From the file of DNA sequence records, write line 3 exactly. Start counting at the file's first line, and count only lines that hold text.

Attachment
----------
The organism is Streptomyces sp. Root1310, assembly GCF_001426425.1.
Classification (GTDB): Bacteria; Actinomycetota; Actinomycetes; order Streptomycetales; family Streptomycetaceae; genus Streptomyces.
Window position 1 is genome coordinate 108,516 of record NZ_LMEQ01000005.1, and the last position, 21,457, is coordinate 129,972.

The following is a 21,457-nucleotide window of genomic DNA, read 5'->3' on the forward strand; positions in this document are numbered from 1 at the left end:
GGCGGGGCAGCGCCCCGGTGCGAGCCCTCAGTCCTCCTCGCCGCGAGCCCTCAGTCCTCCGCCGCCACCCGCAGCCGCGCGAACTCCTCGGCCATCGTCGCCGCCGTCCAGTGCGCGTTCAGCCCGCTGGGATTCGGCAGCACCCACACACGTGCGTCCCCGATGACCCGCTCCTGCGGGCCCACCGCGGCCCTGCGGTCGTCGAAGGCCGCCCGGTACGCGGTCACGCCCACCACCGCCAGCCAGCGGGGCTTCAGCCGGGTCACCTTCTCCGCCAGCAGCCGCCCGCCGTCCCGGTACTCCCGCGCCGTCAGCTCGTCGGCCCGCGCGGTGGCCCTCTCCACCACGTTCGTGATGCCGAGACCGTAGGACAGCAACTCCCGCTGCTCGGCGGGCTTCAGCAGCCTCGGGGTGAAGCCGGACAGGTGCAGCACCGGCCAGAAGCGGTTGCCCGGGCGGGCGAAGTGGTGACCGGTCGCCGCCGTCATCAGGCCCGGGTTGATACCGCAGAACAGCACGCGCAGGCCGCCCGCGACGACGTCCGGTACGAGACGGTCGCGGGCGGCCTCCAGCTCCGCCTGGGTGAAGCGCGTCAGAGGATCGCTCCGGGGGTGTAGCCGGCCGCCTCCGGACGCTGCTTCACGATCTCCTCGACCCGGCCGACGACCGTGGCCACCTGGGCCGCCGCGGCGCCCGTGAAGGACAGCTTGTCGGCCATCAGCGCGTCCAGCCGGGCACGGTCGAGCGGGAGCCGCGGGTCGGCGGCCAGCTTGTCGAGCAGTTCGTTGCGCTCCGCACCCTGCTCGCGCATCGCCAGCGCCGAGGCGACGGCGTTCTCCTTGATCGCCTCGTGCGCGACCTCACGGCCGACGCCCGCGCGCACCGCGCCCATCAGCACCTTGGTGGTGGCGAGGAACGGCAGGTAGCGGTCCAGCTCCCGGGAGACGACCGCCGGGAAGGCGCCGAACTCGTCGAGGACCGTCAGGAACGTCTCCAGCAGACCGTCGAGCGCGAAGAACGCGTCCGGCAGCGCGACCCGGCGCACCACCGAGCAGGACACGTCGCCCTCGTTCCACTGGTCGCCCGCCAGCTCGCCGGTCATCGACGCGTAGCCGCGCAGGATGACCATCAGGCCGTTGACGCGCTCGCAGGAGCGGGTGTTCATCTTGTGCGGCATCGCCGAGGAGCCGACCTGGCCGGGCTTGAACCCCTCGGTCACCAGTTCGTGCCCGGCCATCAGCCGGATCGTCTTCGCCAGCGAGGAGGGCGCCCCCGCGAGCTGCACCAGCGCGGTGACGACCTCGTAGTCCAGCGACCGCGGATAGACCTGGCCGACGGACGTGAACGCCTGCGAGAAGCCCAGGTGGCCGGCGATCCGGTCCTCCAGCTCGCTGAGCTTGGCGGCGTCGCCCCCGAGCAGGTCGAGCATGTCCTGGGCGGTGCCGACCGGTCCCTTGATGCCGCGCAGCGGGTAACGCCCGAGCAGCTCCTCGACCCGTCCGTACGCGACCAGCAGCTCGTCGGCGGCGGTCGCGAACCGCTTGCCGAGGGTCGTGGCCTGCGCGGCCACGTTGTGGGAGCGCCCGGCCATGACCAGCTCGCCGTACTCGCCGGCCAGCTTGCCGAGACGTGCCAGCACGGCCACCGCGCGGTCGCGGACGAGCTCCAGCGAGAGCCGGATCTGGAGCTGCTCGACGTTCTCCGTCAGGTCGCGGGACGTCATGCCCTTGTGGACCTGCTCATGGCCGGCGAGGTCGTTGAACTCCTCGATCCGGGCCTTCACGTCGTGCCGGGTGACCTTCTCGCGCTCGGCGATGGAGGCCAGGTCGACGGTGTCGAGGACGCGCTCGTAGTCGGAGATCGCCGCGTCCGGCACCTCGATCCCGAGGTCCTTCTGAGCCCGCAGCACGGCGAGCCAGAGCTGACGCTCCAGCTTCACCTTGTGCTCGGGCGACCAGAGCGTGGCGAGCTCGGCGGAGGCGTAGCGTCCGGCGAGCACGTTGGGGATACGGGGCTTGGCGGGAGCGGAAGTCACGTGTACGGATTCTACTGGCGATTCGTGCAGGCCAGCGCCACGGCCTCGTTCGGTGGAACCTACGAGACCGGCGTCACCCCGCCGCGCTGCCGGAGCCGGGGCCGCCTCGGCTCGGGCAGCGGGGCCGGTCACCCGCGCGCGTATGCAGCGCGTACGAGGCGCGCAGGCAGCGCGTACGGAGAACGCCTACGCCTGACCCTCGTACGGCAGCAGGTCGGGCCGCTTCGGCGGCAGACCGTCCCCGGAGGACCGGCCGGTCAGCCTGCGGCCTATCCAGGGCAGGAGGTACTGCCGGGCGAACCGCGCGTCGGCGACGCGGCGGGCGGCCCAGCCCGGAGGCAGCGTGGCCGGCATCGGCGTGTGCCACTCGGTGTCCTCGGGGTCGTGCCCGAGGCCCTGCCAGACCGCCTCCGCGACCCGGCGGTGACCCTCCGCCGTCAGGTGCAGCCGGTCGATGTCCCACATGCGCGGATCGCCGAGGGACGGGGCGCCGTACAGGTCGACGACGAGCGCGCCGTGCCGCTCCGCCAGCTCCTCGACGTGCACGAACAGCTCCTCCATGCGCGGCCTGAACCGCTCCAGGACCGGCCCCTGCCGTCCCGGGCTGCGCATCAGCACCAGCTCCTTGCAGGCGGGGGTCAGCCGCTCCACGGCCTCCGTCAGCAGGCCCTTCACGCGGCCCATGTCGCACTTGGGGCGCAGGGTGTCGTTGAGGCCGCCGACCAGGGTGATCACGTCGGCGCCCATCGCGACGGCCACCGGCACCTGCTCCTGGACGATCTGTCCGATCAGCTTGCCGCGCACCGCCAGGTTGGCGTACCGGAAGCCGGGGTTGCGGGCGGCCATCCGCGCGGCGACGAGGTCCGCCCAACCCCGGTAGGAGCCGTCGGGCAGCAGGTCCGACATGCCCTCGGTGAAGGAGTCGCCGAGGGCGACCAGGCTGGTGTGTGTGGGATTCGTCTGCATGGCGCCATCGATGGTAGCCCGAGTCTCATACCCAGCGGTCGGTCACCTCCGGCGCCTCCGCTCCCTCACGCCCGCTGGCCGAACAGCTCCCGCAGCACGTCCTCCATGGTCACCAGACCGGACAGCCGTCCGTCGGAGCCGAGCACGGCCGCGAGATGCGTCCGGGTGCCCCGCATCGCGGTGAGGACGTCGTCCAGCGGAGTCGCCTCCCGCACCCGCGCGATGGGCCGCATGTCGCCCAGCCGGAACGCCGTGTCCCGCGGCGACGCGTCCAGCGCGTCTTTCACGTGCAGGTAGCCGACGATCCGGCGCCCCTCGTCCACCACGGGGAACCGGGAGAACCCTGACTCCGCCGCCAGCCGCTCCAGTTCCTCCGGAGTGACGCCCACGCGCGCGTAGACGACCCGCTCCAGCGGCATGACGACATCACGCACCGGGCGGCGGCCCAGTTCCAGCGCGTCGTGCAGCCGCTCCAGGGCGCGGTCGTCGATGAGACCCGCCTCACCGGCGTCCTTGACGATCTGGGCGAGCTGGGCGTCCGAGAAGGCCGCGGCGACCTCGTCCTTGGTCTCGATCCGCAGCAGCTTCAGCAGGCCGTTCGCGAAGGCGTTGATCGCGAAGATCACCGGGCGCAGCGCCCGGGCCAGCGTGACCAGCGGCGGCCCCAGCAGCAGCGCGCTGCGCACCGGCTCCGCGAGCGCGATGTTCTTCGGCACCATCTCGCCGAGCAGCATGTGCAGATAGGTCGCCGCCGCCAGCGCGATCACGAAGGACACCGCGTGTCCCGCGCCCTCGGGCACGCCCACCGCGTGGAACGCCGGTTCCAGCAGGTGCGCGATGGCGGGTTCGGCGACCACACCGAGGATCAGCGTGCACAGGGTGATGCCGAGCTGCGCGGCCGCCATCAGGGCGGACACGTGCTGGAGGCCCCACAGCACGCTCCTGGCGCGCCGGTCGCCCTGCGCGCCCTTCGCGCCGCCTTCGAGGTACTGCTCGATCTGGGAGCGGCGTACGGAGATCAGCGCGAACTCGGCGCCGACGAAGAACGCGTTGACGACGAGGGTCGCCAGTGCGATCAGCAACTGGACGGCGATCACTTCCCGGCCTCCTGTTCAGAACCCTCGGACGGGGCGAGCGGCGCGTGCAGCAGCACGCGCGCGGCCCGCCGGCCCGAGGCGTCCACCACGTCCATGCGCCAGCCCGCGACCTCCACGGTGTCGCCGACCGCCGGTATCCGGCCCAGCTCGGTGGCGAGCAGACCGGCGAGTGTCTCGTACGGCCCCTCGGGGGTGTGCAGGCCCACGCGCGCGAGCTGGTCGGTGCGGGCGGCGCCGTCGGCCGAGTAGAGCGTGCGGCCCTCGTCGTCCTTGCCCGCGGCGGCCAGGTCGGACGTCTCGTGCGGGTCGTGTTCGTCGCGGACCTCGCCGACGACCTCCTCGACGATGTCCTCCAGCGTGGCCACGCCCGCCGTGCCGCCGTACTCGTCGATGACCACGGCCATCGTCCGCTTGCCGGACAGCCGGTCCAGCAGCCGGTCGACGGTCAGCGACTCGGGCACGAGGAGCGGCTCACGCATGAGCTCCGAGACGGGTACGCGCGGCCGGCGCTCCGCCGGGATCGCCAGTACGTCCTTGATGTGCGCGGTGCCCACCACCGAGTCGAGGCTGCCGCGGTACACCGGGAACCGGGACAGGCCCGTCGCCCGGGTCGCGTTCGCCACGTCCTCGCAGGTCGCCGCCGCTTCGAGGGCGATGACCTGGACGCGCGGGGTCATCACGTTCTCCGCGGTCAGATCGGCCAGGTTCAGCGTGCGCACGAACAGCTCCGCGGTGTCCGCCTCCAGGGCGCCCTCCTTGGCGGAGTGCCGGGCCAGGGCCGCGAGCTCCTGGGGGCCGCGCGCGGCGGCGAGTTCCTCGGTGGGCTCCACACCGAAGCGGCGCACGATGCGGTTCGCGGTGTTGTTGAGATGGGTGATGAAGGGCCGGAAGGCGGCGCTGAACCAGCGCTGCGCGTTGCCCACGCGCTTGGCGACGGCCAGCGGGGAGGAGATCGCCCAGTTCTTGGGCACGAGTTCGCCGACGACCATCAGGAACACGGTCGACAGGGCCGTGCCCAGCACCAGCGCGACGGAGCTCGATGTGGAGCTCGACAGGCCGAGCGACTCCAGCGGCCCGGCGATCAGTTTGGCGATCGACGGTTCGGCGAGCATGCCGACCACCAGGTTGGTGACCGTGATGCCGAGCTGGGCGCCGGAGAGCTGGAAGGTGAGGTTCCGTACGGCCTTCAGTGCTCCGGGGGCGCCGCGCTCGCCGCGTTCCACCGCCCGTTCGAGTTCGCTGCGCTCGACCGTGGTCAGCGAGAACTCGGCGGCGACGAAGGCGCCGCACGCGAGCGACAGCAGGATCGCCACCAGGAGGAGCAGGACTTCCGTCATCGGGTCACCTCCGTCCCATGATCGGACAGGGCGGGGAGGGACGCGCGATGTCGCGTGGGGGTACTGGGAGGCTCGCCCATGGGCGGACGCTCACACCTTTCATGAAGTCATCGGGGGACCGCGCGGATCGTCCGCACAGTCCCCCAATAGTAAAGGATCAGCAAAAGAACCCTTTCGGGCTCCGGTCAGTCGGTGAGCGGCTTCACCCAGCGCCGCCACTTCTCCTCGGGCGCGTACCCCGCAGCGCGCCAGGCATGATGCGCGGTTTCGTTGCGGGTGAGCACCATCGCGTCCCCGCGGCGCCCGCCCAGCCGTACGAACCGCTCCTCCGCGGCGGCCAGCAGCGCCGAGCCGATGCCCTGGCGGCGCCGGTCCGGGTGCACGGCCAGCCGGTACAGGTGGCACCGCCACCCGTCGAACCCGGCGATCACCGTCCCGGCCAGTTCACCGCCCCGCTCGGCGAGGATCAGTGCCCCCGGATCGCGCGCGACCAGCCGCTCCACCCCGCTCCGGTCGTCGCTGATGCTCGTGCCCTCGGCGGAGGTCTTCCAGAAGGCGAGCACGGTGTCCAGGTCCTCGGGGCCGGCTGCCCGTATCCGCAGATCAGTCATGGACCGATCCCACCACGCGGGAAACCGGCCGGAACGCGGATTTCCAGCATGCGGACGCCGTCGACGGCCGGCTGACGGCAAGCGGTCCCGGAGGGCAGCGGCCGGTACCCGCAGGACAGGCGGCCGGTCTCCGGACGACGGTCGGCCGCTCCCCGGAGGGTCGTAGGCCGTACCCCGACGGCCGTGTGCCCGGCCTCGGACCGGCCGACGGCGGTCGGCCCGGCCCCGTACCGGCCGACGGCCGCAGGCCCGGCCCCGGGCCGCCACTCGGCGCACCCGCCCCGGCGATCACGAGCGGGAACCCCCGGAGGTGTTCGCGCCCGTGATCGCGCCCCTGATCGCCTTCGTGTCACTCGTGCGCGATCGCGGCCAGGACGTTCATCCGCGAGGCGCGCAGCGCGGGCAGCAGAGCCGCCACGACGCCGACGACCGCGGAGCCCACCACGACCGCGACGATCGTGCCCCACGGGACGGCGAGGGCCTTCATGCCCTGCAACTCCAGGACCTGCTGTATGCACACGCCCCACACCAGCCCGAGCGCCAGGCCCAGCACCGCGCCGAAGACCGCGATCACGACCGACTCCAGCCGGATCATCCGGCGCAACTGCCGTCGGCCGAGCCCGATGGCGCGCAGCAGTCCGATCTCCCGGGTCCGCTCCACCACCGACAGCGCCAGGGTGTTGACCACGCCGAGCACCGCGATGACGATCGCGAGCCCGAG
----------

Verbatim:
Window position 1 is genome coordinate 108,516 of record NZ_LMEQ01000005.1, and the last position, 21,457, is coordinate 129,972.